Tiger Brokers Arrested by Leuser National Park Forest Rangers and Indonesian Police
A joint team comprising personnel from Mount Leuser National Park and the Langkat Police has arrested three members of an alleged Sumatran tiger poaching group in protected forests within the national park in Marike subdistrict, Langkat, North Sumatra.
Global Conservation support of the Gunung Leuser National Park’s SMART Ranger Patrols and WCS’s Wildlife Crimes Unit helping make protection for the Sumatran Tiger possible.
The poachers and a dealer face a maximum of 5 years in prison and a USD $10,000 fine. Hundreds of seized items from illegal wildlife trade destroyed in Banda Aceh.
Tiger skin in a preserving process, skins and wildlife organs. The tiger skin is selling at around Rp 50 million (US$3,788.60) to Rp 100 million in the black market. (thejakartapost.com/Rizal Harahap)
Intense pressures mean that less than 100 Sumatran Tigers are left remaining in the Leuser Ecosystem, and only 400-500 are left on the planet.
Groups of poachers of rare and endangered Sumatran tigers are believed to have long been operating in the protected forests.
Mt. Leuser section V head Palber Turnip said the alleged tiger poachers had long been targeted by rangers for hunting endangered species in the national park. He claimed to have evidence of the sales of endangered species.
“I once pretended to be a buyer when a suspect claimed that he could provide me bear and deer pelts. All the pelts offered were from rare animals they obtained from hunting in the national park,” Palber told The Jakarta Post on Wednesday.
He said the arrests were made following a tip-off from residents that a person intended to sell a tiger pelts and other organs. Based on the information, added Palber, the joint team then moved to the location, with one team member pretending to be a buyer.
“The price agreed to for the tiger skin and other organs was Rp 42 million [about US$3,139]. The transaction and handover of goods were carried out in a plantation around the Marike subdistrict,” Palber, a member of the joint team, said.
Based on the agreement, they met with a group of three alleged poachers in a plantation in Marike on Tuesday afternoon. When the suspects showed the tiger skin and other organs to the undercover officer, the other team members immediately arrested them.
“The three poachers did not resist arrest. They were immediately taken to the Langkat Police station for processing,” said Palber.
The suspects, identified as Dedi, 25; Ledes, 28; and Hendra Tarigan, 25; are all from Bahorok subdistrict, Langkat regency. Langkat Police detective chief Adj. Comr. Agus Sobarna Praja said that based on questioning, the suspects did not work on their own and only served as intermediaries.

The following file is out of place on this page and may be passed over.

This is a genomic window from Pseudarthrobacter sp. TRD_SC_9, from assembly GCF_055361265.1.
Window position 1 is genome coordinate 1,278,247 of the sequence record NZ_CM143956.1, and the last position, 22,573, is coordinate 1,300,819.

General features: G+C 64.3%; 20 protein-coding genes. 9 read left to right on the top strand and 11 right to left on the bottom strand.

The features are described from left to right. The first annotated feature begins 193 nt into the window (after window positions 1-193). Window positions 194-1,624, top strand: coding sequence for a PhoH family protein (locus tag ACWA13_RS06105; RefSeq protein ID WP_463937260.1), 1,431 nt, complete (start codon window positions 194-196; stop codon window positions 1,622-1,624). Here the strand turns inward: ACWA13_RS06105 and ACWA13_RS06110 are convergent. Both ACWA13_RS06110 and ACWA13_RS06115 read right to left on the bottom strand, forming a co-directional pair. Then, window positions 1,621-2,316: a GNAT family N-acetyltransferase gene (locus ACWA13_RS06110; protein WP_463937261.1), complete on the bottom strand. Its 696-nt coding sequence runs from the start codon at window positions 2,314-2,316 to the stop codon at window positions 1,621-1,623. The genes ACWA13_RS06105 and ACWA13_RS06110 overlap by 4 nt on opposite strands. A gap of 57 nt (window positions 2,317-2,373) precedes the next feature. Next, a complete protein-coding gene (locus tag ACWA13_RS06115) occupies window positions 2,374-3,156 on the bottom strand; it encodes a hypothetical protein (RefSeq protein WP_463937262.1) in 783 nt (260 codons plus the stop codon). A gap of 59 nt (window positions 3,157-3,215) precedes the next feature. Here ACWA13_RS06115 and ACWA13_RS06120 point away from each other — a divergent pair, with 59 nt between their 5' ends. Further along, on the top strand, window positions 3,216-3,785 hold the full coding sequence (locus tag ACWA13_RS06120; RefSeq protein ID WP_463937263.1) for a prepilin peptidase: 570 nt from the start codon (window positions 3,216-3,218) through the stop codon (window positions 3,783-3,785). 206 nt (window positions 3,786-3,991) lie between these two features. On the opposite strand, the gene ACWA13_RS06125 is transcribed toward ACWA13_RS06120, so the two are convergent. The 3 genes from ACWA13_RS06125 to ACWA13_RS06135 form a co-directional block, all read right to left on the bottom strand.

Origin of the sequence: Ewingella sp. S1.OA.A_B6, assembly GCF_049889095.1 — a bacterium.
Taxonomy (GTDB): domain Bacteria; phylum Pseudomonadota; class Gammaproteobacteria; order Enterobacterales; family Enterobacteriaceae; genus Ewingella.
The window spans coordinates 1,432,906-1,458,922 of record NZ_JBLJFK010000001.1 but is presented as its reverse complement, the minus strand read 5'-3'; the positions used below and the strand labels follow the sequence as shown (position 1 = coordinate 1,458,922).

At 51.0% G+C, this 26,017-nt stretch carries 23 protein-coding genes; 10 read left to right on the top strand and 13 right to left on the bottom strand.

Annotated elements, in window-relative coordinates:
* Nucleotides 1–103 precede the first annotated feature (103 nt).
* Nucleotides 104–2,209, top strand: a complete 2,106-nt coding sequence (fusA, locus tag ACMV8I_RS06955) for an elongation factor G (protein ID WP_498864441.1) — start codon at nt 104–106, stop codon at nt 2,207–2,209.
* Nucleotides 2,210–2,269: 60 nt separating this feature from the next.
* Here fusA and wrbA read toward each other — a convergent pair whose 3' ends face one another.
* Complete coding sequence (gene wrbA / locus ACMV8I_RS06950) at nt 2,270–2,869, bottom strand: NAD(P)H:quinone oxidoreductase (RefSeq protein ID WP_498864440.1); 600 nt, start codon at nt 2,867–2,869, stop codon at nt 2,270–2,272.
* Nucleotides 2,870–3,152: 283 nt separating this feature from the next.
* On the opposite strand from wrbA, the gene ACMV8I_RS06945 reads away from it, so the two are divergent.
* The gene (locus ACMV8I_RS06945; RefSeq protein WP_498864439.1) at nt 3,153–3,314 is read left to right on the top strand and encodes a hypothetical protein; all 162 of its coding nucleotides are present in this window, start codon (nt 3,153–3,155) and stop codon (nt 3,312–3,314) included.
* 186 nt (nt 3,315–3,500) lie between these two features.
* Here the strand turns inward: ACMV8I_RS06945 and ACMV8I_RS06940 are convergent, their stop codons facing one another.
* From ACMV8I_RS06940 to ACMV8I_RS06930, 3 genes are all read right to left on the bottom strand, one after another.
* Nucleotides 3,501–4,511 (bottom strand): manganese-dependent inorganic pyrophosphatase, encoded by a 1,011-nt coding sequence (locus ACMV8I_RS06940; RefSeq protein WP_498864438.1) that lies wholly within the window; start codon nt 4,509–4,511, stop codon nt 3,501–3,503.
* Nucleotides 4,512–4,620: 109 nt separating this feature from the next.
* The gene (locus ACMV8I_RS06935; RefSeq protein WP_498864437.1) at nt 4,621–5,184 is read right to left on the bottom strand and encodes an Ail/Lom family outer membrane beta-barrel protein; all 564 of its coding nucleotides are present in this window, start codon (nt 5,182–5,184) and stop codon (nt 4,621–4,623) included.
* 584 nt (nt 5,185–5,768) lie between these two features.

Dedi said that the tiger skin had been obtained from a person named Bukti Sembiring, who was still at large. Bukti is suspected to have hunted the wildlife by trapping and then handing the caught animals to the suspects for them to sell.
“He often hunts tigers in the national park and offers the pelts at Rp 25 million,” said Dedi at the Langkat Police on Wednesday.
Poaching of endangered Sumatran tigers is rampant in the national park. Sumatran tigers are hunted and killed not only for their skins but also their organs.
Three members of a Sumatran tiger skin trading network were arrested recently and sentenced to two years in prison.
Police Adjunct Senior Commissioner Mulya Hakim from the Langkat Police said, “This arrest was made possible due to the solid collaboration between the Langkat Police, GLNP, and the WCU. Accurate information enabled good results. The police will continue the investigation, and with support from the provincial police (POLDA), gather more findings related to the broker network and other suspects.”
Mr. Sapto from GLNP was quoted, “We would like to express our gratitude to the Langkat District police and civil society to help us in protecting the tigers.”
The estimated population of Sumatran tigers in GLNP is worryingly low at about 100 individuals. Two arrests have been made since 2015 for tiger trafficking inside the Leuser Landscape. We are working with various agencies to combat this activity, as well as removing tiger snares through regular patrols.
The species' alarming rate of population decline is caused by poaching. The Langkat Police announced that they arrested tiger hunters who were caught trying to sell tiger fur yesterday. The fur had belonged to young tigers aged around 5 years old.
"The tigers they killed are teenagers because the fangs are hollow and the bones are small," he said.
The poachers were selling the fur, fangs and bones of those teen Sumatran tigers for Rp42 million.
"We hope that Sumatran tigers can live safely and comfortably in Mount Leuser National Park. No more poaching as we discovered on Tuesday," he said.
Apart from being hunted, the animals are also under threat from the destruction of their rainforest habitat to make way for palm oil as well as pulp and paper plantations.
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